Sunday, August 30, 2009

Doctor Dalai's Something Blog?

Anonymous, from Sydney, writes:

Sam, I'm glad you feel so compelled to discuss your thoughts about the Healthcare bill on your blog. But perhaps you should rename your blog to something else. "Dalai's PACS Blog" certainly doesn't fit with the most recent line of discussion.

I am an avid reader of your blog due to your excellent, humorous and well justified commentary on using PACS in your day to day life. Not to be-little the topic of socialisation of the US Healthcare system but being Australian, I don't really care at all about it and am missing the daily quips, opinion and other related material based around PACS.

No Offence intended - and of course its your blog and you can right about what ever you like, but as a reader I can express only what I would hope to continue seeing on your blog.

No offense taken, Mr./Ms. A., and I do take your comments to heart. I am thrilled like you wouldn't believe that someone actually reads the stuff I write, and I'll strive to provide what you actually want to see. More about that in a moment.

My browser displays the last eight posts of this blog. Of those, five relate to PACS, and three discuss the health care bill or something related to it. (I'm rather proud of my Harry Plotter satire, by the way, and you do see how it fits in with the health care theme.) That's not such a bad ratio, now is it? I've never had the inspiration, intelligence, creativity, gumption, or time to blog daily, and Mrs. Dalai would not be pleased if I did so anyway. I have many more important duties around the house, you see.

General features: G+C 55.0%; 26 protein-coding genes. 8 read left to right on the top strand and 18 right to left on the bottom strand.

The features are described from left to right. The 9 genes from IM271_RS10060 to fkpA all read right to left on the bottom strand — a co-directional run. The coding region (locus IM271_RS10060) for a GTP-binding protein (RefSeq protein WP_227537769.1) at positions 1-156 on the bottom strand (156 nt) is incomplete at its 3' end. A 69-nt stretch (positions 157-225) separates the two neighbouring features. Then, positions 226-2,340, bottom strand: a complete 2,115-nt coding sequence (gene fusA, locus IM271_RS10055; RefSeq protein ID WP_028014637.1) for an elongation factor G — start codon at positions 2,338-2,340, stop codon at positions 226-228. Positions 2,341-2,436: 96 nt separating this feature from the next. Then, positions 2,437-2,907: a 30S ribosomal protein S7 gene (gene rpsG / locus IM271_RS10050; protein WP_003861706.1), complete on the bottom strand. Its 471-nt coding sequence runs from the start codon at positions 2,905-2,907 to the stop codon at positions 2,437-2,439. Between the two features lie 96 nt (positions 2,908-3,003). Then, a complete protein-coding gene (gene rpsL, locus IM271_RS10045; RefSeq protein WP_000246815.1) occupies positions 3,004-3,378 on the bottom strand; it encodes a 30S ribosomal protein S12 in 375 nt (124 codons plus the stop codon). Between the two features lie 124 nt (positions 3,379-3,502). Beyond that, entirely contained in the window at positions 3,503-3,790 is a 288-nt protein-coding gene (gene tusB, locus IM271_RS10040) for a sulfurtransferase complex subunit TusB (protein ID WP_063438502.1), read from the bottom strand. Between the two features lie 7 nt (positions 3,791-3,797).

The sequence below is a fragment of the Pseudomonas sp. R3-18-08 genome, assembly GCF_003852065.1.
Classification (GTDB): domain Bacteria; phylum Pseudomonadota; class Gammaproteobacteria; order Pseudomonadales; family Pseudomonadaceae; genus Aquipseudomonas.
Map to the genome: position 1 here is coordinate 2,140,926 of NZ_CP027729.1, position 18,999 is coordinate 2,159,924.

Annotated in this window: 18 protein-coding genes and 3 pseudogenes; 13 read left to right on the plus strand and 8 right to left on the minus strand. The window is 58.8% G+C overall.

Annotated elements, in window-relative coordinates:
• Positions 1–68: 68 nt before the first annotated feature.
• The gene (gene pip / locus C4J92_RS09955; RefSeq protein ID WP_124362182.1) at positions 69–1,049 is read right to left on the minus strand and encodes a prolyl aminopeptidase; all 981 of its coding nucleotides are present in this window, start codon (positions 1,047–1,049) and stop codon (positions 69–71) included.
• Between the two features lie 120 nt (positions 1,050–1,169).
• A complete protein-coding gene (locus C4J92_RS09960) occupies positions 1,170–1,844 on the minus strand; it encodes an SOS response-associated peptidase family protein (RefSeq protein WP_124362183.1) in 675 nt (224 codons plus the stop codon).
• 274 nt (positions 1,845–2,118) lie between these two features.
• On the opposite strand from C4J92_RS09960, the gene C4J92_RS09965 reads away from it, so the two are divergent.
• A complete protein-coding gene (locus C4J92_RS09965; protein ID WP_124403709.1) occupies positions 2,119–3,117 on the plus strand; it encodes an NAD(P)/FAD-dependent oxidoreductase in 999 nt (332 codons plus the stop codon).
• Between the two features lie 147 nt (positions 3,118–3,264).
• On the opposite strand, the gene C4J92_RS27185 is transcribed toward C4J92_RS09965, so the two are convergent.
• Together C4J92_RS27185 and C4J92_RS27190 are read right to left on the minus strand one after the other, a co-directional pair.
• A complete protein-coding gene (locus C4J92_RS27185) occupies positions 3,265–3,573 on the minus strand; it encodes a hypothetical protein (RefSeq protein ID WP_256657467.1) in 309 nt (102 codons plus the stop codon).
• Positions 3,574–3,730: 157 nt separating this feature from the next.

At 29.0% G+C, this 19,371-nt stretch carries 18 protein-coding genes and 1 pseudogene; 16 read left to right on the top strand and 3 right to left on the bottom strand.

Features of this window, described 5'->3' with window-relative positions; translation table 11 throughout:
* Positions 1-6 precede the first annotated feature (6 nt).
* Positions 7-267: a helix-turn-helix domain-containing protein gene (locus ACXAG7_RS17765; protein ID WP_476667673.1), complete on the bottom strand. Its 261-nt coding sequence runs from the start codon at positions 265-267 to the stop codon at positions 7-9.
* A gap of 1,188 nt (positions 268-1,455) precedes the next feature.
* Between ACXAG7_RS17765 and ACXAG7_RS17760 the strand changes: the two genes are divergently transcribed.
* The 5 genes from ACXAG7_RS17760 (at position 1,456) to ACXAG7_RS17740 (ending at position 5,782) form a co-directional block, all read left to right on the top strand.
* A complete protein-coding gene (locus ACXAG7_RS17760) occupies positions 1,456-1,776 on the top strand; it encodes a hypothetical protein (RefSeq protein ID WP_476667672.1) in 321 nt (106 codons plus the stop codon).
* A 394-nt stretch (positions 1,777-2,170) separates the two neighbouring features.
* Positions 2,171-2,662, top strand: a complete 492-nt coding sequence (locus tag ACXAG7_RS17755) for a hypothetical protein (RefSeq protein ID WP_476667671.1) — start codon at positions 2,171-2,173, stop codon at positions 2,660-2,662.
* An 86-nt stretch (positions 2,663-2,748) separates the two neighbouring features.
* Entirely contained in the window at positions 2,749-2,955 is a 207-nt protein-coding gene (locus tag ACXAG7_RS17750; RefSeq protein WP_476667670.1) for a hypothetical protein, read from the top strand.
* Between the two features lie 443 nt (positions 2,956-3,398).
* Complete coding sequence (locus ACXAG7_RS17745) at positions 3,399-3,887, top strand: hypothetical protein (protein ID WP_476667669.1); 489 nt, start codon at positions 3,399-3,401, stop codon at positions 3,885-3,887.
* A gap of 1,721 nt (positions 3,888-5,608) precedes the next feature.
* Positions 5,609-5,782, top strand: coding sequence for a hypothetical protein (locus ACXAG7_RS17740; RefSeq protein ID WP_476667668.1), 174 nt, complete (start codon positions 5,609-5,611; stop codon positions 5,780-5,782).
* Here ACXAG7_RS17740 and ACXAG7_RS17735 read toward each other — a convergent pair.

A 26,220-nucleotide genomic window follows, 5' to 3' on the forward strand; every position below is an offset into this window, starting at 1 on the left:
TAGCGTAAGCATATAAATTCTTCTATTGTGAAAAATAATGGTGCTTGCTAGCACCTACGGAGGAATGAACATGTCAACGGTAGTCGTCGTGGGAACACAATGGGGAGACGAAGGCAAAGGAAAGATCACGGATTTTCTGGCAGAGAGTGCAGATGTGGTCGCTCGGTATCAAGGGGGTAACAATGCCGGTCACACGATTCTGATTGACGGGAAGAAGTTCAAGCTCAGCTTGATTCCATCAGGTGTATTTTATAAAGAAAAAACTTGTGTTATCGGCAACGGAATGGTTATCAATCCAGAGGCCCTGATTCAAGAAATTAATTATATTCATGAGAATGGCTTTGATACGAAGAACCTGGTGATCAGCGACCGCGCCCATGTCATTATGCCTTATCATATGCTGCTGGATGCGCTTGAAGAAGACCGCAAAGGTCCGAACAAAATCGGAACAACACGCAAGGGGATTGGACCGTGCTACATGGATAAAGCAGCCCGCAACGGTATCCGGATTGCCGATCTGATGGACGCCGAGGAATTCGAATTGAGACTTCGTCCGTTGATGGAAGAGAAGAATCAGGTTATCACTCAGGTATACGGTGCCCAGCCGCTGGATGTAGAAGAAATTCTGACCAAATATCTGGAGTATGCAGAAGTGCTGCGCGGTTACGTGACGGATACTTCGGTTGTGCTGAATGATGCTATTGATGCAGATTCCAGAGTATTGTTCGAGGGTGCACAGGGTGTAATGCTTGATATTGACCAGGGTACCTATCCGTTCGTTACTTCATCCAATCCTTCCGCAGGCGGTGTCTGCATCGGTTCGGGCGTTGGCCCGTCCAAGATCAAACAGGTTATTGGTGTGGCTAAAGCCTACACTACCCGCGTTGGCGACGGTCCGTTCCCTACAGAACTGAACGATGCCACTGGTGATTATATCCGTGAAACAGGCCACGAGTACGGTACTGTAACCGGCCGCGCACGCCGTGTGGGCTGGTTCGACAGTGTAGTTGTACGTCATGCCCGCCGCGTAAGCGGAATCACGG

I have to agree with my Australian friend to some extent, as I do want to have more PACS content. I've had some trouble finding stuff that you might find interesting, however. Maybe I'm not looking hard enough, or maybe PACS is in the doldrums over here. I can tell you that the exhibit floor at SIIM was fairly lean in vendors and VERY short on customers. Those who hold the pens that write the checks are quite skittish about the future of healthcare in the States, as am I. That might explain the slowdown of PACS news, at least to some degree.

I'm not sure I can adquately convey the sense of frustration I feel about what is happening in Washington, D.C. The blog is really the only way I have to vent that might actually reach a few people. Based on the comments to the more controversial posts, I have definately made contact, both positively and negatively. I'm going to keep on doing so, and I would urge those who aren't interested in that facet of my existence to please stay tuned for the next entry (or maybe the one after that.)

As for PACS, I am going to emulate my more esteemed colleague, Tim from HISTalk, and ask you to send me (anonymously, of course) tips, rumours, innuendos, questions, observations, etc. I'll do my best to follow up on these and publish those that might be amusing or educational to my highly-intelligent audience. Just use the comment field below, and thanks in advance.

For the time being, the title will remain, "Dalai's PACS Blog," as that is still my main theme. "Dalai's Miscellaneous Blog" or "Dalai's Bullsh*t Blog" just doesn't have the same ring to it.